Renee Falconer

Teaching Professor and Assistant Department Head, Chemistry

Renee FalconerMy research interests center around the environmental chemistry of organic pollutants and their transport and fate in the environment. Understanding the movement, distribution and degradation of these compounds in the environment is essential for determining their long-term effects. Determining pathways of exposure for humans is necessary to control adverse health effects. By analyzing various media (e.g. air, water, soil, food, tissues, indoor environments, children’s toys) for these pollutants, I hope to better understand how human’s actions affect their health and the health of the environment.

My teaching interests revolve around improving chemical education through the use of modern pedogogies and a current understanding of chemical theories. In particular, I am working to improve the general chemistry curriculum through the creation of inquiry-based, active learning experiences in both the classroom and the lab that reflect changes in our knowledge of chemistry and advances in technology. I am interested in using research based best practices to show all students, no matter their field of interest, that chemistry is central to the world of science.


  • BS – Grove City College
  • PhD – University of South Carolina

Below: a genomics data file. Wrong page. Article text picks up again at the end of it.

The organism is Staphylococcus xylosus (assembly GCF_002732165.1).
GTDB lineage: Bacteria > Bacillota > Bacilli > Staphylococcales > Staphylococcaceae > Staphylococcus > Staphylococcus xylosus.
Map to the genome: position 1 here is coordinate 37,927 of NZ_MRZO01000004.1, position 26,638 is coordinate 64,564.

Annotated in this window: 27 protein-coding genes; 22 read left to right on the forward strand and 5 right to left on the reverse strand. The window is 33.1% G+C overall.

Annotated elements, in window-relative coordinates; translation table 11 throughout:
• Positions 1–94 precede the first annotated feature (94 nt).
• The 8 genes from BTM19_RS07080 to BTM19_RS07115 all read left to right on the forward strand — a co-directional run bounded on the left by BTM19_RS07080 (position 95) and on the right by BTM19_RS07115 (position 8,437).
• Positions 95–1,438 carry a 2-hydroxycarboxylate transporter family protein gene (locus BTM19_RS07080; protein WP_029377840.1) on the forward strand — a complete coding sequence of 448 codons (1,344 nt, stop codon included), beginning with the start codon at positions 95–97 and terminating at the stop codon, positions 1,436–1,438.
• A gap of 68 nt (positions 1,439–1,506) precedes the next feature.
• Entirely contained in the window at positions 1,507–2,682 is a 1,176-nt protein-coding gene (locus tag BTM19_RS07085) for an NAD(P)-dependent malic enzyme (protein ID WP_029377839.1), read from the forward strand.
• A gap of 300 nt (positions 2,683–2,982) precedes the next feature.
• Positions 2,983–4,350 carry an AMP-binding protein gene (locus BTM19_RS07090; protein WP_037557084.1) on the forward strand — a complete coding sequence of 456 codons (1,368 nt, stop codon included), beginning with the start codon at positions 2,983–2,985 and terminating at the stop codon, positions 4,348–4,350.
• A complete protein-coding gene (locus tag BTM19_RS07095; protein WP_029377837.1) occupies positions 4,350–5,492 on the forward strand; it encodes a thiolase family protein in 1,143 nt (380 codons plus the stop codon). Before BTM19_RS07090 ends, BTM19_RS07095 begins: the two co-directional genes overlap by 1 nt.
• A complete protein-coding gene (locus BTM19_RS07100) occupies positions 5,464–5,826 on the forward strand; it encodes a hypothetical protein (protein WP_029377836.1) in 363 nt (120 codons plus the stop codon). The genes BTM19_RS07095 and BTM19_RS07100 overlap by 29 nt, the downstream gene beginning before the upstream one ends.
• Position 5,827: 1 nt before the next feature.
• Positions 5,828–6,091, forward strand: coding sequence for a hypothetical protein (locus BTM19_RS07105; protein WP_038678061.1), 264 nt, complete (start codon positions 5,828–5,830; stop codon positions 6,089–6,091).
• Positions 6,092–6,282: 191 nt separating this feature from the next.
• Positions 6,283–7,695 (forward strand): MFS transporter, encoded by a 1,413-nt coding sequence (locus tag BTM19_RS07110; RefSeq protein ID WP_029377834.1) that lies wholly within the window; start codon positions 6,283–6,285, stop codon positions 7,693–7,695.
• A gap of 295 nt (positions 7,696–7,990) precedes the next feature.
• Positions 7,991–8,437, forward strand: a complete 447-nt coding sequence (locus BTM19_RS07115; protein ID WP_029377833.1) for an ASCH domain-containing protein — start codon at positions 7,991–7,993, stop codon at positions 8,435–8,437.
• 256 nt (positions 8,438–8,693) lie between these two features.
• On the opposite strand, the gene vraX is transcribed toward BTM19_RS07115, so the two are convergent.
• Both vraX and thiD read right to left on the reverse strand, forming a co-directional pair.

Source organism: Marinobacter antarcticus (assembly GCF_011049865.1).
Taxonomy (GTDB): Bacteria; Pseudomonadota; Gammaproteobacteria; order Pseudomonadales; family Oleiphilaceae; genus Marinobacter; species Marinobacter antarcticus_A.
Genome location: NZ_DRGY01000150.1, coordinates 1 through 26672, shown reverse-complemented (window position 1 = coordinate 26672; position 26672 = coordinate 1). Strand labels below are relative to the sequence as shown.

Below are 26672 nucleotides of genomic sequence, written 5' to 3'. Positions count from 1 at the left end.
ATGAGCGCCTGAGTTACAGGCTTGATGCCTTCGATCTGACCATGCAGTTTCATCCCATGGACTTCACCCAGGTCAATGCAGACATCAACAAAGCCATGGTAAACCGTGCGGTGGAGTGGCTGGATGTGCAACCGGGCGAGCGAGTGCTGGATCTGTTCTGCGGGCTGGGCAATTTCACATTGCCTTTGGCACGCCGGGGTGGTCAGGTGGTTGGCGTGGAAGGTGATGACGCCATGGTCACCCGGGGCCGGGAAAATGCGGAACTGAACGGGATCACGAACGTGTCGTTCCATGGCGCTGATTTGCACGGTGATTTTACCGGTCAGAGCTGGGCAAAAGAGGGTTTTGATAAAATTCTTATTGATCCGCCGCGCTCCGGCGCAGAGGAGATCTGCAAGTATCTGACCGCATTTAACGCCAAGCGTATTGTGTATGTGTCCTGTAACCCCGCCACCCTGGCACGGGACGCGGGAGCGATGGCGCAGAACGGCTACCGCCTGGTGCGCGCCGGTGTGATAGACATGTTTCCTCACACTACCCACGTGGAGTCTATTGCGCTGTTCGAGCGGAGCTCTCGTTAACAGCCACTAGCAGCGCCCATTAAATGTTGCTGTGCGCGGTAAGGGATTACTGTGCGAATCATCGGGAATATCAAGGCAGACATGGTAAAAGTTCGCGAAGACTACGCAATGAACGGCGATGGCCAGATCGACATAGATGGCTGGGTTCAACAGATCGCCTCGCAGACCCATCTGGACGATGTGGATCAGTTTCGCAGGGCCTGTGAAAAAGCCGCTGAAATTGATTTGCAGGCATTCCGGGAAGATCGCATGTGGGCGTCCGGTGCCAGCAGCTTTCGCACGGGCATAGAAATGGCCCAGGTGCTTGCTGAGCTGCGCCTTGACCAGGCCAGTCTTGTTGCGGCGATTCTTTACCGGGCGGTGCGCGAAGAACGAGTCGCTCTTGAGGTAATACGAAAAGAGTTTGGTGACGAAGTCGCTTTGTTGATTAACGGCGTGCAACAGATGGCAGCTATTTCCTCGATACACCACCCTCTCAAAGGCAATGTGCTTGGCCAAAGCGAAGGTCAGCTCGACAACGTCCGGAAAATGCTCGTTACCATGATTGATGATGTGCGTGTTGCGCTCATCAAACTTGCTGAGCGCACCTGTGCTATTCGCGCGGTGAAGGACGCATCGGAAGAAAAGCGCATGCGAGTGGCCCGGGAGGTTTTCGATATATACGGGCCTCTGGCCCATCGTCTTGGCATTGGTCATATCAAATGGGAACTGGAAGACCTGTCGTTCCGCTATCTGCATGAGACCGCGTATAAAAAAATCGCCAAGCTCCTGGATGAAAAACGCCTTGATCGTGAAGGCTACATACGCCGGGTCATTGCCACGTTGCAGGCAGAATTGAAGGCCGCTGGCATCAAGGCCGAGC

Selected Publications

  • Luek, J.L.; Dickhut, R.M.; Cochran, M.; Falconer, R.L.; Kylin, H 2017. Persistent Organic Pollutants in the Atlantic and Southern Oceans and Oceanic Atmosphere. Sci. Total Environ., 583:64-71.
  • Hauser, E.; Dickhut, R.; Falconer, R.; Wozniak, A. 2013. Improved method for quantifying the air-sea flux of volatile organic carbon. Limnology and Oceanography: Methods, 11:287-297.
  • Ulrich EM, Falconer RL. Chiral chlordane components in environmental matrices. In: Garrison, AW, Gan, J, Liu, W (Eds.). Chiral Pesticides: Stereoselectivity and Its Consequences. American Chemical Society, Washington, DC, 2011; pp. 11-43.
  • MacNeil, J.; Falconer, R. 2010.  When Learning the Hard Way Makes Learning Easy: Building Better Lab Note-Taking Skills.  J. Chem. Ed., 87(7), 703-704.
  • Meighan, M.; MacNeil, J.; Falconer R.  2008.  Determining the solubility product of Fe(OH)3: an equilibrium study with environmental significance.  J. Chem. Ed., 85, 254-255.


120A Coolbaugh Hall
Department of Chemistry
Colorado School of Mines
1012 14th Street
Golden, CO 80401
Phone: (303) 384 2110
Fax: (303) 273 3629